Neil R. Powe, MD, MPH, MBA; Lisa A. Cooper, MD, MPH
Potential Financial Conflicts of Interest: None disclosed.
Request for Single Reprints: Neil R. Powe, MD, MPH, MBA, Welch Center for Prevention, Epidemiology and Clinical Research, The Johns Hopkins Medical Institutions, 2024 East Monument Street, Suite 2-600, Baltimore, MD 21205; e-mail, firstname.lastname@example.org.
Current Author Addresses: Dr. Powe: Welch Center for Prevention, Epidemiology and Clinical Research, The Johns Hopkins Medical Institutions, 2024 East Monument Street, Suite 2-600, Baltimore, MD 21205.
Dr. Cooper: Welch Center for Prevention, Epidemiology and Clinical Research, The Johns Hopkins Medical Institutions, 2024 East Monument Street, Suite 2-500, Baltimore, MD 21205-2223.
Powe NR, Cooper LA. Diversifying the Racial and Ethnic Composition of the Physician Workforce. Ann Intern Med. 2004;141:223-224. doi: 10.7326/0003-4819-141-3-200408030-00013
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Published: Ann Intern Med. 2004;141(3):223-224.
This position paper from the American College of Physicians states that a diverse workforce of health professionals is an important part of eliminating disparities among racial and ethnic groups in the United States (1). An implicit assumption underlying this position is that increasing the number of ethnic minority providers will not only reduce health care disparities but also improve the health of minorities. Arguably, the most definitive and direct evidence for this assumption would be a clinical trial that randomly assigned patients to minority and majority physicians and followed them longitudinally while assessing changes in objective measures of health status. This trial does not exist and is extremely unlikely to be performed because many patients would object to random assignment to physicians. Choosing a physician is a very personal matter that most people who have a choice do not leave to chance.
Since direct evidence does not exist, one could try to construct a chain of logic by using observational data from separate studies. This chain might lead inexorably to the conclusion that a diverse workforce would improve health. How solid is this chain of logic? Ample evidence suggests that minority physicians are more likely to return to communities from which they came and that minority physicians are more likely to treat patients with lower socioeconomic status (2-7). While evidence has shown that more health care (and possibly physician care) does not always lead to better health status in relatively well-insured populations (8, 9), providing health care to a geographic area where none to little existed may influence health status.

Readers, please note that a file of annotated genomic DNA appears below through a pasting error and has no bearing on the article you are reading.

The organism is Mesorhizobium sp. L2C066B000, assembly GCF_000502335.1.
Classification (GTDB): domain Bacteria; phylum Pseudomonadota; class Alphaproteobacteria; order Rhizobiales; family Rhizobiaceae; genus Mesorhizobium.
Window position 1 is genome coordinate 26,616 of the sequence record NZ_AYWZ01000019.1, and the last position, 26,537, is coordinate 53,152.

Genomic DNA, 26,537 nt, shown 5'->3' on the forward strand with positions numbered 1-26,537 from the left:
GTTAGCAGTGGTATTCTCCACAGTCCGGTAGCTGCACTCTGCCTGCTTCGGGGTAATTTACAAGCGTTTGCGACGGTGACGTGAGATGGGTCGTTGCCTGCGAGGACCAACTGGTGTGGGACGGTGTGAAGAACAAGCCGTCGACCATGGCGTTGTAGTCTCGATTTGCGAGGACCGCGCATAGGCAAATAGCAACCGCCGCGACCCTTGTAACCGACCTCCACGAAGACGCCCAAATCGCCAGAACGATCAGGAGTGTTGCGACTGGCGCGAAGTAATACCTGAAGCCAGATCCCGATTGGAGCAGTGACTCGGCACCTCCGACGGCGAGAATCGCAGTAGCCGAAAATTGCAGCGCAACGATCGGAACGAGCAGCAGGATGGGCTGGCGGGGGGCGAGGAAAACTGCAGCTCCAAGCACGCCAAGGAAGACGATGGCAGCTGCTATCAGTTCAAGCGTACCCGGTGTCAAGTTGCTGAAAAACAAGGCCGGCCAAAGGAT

Furthermore, concordance (patients and their physicians sharing similar characteristics, such as race or ethnicity, language, and sex) is associated with better patient-reported outcomes. In race-concordant visits, patients are more satisfied with their care and feel that they are more involved in decision making about their care (10, 11). Language concordance also has these effects and results in improvements in self-reported health status (12, 13). Unfortunately, we do not clearly understand why concordance leads to better patient-reported outcomes. If we did, we could teach all physicians how to achieve these outcomes whether or not they and their patients were of the same race or ethnicity. Differences in communication patterns in race-concordant and race-discordant relationships do not explain why patients in race-concordant relationships rate their care more highly (11).
In arguing to expand the number of minority clinicians, is it necessary to claim that concordance improves health outcomes? Suppose that patients' health status was the same in race-concordant and race-discordant relationships. Would not patients choose to enter a relationship that brought greater satisfaction and participation in decision making? Some patients might even prefer greater satisfaction and participation in health care to slightly better health status, although this is unproven.
Furthermore, projections from the 2000 U.S. Census indicate that the U.S. population will grow more diverse from 2000 to 2050 (18% to 27.9% ethnic minorities and 12.6% to 24.4% Hispanics) (14). Many believe that the social and economic future of the United States depend on how well the workforce reflects the population it serves. They argue that diversity can bring value not only through better services but also through better workforce functioning. Other segments of our global society recognize this value. So might the health care industry. Therefore, although the direct evidence that increasing the diversity of the physician workforce improves health status is not ironclad, we believe that the College's position paper takes a reasonable stance in supporting actions to diversify the health professional workforce.
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